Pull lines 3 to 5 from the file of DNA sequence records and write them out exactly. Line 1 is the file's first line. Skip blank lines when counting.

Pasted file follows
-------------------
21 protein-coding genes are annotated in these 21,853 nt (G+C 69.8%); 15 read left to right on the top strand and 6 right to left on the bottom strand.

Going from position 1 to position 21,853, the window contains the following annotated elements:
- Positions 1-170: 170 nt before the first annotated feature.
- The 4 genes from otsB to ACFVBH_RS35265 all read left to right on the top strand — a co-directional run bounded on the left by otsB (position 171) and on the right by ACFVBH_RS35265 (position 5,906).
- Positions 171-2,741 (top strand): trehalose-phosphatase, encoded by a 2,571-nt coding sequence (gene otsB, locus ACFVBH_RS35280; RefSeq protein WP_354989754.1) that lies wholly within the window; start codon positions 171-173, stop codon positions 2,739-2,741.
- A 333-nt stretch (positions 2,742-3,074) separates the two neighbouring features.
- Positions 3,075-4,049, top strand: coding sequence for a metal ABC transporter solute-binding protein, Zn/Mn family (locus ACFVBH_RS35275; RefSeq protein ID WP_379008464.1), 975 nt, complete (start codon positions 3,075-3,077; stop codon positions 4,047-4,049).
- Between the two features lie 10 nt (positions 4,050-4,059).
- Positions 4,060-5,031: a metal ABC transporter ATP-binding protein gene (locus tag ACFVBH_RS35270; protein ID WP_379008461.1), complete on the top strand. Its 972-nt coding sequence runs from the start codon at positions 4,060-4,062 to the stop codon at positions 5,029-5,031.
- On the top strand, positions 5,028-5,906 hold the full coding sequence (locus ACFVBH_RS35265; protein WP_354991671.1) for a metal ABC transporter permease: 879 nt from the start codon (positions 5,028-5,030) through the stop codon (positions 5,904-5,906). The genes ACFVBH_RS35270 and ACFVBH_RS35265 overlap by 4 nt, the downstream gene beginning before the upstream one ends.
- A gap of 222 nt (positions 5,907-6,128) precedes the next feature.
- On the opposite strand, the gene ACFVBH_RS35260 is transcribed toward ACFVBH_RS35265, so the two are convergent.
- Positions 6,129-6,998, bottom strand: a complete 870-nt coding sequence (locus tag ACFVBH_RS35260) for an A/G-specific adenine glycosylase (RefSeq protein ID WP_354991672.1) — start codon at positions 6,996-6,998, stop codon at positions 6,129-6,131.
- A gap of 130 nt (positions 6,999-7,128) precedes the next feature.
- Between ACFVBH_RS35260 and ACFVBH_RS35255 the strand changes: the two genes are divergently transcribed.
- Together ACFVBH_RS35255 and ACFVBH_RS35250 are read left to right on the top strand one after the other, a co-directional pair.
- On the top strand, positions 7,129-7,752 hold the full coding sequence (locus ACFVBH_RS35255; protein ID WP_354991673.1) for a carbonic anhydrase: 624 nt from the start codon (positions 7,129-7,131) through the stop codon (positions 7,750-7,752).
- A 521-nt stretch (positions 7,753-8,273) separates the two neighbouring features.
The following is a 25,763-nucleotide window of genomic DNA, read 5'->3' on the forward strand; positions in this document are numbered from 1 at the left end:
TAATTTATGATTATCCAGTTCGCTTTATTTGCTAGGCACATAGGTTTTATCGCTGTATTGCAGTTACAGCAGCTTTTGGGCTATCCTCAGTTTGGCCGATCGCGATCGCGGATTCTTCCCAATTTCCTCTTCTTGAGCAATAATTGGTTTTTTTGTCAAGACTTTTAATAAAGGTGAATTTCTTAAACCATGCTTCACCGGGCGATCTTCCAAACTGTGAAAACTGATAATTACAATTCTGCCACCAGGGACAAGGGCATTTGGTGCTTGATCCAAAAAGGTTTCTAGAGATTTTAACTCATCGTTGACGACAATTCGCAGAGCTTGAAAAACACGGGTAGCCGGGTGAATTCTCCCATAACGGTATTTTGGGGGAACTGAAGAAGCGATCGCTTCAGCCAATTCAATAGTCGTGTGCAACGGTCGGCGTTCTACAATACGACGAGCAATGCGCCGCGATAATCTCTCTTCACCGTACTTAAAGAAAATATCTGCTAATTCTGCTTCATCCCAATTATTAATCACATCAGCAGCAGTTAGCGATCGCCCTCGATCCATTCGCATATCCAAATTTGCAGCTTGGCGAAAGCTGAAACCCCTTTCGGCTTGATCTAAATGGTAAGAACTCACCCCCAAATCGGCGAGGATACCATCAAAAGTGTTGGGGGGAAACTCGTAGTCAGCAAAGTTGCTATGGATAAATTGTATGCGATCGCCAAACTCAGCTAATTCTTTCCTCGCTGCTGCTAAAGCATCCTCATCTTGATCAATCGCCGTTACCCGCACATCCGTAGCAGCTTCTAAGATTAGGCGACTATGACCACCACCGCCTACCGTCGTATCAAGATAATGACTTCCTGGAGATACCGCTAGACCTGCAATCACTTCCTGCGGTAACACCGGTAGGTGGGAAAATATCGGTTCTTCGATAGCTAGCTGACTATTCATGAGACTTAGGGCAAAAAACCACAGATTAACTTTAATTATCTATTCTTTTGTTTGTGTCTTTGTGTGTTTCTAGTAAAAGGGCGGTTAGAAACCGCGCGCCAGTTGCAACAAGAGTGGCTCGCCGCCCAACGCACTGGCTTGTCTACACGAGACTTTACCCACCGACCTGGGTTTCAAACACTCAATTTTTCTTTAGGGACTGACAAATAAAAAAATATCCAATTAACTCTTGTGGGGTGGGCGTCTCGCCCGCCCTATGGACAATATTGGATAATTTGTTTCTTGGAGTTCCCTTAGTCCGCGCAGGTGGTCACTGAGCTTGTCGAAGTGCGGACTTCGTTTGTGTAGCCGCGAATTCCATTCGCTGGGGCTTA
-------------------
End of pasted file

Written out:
- Positions 1-170: 170 nt before the first annotated feature.
- The 4 genes from otsB to ACFVBH_RS35265 all read left to right on the top strand — a co-directional run bounded on the left by otsB (position 171) and on the right by ACFVBH_RS35265 (position 5,906).
- Positions 171-2,741 (top strand): trehalose-phosphatase, encoded by a 2,571-nt coding sequence (gene otsB, locus ACFVBH_RS35280; RefSeq protein WP_354989754.1) that lies wholly within the window; start codon positions 171-173, stop codon positions 2,739-2,741.